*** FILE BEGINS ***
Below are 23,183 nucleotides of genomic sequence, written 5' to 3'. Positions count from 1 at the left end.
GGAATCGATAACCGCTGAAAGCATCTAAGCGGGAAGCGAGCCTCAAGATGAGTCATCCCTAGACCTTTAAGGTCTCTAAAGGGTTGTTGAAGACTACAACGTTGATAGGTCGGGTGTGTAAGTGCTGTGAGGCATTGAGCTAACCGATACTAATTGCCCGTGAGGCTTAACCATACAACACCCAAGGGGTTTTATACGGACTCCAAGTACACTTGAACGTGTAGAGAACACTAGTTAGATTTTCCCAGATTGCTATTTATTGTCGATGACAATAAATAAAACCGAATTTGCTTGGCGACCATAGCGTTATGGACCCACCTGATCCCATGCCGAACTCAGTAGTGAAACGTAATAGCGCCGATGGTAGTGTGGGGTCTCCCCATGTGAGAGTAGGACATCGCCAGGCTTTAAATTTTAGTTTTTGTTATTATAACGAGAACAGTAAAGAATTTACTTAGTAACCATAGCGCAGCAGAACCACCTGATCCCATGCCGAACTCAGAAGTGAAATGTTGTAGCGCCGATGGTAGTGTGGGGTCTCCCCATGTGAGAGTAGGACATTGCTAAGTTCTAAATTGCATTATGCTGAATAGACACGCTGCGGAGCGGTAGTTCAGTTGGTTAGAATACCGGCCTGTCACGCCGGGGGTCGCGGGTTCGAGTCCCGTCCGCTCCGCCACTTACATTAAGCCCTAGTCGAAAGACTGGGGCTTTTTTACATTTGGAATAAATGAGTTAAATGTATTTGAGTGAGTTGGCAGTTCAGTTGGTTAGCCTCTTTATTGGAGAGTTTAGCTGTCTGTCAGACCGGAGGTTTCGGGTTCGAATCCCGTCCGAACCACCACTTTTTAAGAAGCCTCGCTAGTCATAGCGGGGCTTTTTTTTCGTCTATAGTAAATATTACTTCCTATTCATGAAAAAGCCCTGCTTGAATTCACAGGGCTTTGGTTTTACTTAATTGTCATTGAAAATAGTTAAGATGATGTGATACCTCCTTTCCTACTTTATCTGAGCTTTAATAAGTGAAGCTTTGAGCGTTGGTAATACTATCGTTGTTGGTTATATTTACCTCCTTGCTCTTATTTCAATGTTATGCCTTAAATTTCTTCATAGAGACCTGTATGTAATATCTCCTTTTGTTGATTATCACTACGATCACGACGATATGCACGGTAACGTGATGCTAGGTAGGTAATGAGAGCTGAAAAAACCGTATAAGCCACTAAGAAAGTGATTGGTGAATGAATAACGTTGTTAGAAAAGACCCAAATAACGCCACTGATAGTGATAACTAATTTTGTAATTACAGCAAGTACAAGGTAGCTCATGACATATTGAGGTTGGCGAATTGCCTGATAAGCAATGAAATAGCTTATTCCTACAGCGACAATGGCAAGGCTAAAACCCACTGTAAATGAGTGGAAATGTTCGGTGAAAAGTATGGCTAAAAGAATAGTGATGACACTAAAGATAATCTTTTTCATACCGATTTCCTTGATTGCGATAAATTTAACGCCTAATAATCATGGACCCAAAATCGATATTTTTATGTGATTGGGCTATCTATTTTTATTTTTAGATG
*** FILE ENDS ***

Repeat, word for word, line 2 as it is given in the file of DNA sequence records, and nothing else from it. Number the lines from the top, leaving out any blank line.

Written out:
GGAATCGATAACCGCTGAAAGCATCTAAGCGGGAAGCGAGCCTCAAGATGAGTCATCCCTAGACCTTTAAGGTCTCTAAAGGGTTGTTGAAGACTACAACGTTGATAGGTCGGGTGTGTAAGTGCTGTGAGGCATTGAGCTAACCGATACTAATTGCCCGTGAGGCTTAACCATACAACACCCAAGGGGTTTTATACGGACTCCAAGTACACTTGAACGTGTAGAGAACACTAGTTAGATTTTCCCAGATTGCTATTTATTGTCGATGACAATAAATAAAACCGAATTTGCTTGGCGACCATAGCGTTATGGACCCACCTGATCCCATGCCGAACTCAGTAGTGAAACGTAATAGCGCCGATGGTAGTGTGGGGTCTCCCCATGTGAGAGTAGGACATCGCCAGGCTTTAAATTTTAGTTTTTGTTATTATAACGAGAACAGTAAAGAATTTACTTAGTAACCATAGCGCAGCAGAACCACCTGATCCCATGCCGAACTCAGAAGTGAAATGTTGTAGCGCCGATGGTAGTGTGGGGTCTCCCCATGTGAGAGTAGGACATTGCTAAGTTCTAAATTGCATTATGCTGAATAGACACGCTGCGGAGCGGTAGTTCAGTTGGTTAGAATACCGGCCTGTCACGCCGGGGGTCGCGGGTTCGAGTCCCGTCCGCTCCGCCACTTACATTAAGCCCTAGTCGAAAGACTGGGGCTTTTTTACATTTGGAATAAATGAGTTAAATGTATTTGAGTGAGTTGGCAGTTCAGTTGGTTAGCCTCTTTATTGGAGAGTTTAGCTGTCTGTCAGACCGGAGGTTTCGGGTTCGAATCCCGTCCGAACCACCACTTTTTAAGAAGCCTCGCTAGTCATAGCGGGGCTTTTTTTTCGTCTATAGTAAATATTACTTCCTATTCATGAAAAAGCCCTGCTTGAATTCACAGGGCTTTGGTTTTACTTAATTGTCATTGAAAATAGTTAAGATGATGTGATACCTCCTTTCCTACTTTATCTGAGCTTTAATAAGTGAAGCTTTGAGCGTTGGTAATACTATCGTTGTTGGTTATATTTACCTCCTTGCTCTTATTTCAATGTTATGCCTTAAATTTCTTCATAGAGACCTGTATGTAATATCTCCTTTTGTTGATTATCACTACGATCACGACGATATGCACGGTAACGTGATGCTAGGTAGGTAATGAGAGCTGAAAAAACCGTATAAGCCACTAAGAAAGTGATTGGTGAATGAATAACGTTGTTAGAAAAGACCCAAATAACGCCACTGATAGTGATAACTAATTTTGTAATTACAGCAAGTACAAGGTAGCTCATGACATATTGAGGTTGGCGAATTGCCTGATAAGCAATGAAATAGCTTATTCCTACAGCGACAATGGCAAGGCTAAAACCCACTGTAAATGAGTGGAAATGTTCGGTGAAAAGTATGGCTAAAAGAATAGTGATGACACTAAAGATAATCTTTTTCATACCGATTTCCTTGATTGCGATAAATTTAACGCCTAATAATCATGGACCCAAAATCGATATTTTTATGTGATTGGGCTATCTATTTTTATTTTTAGATG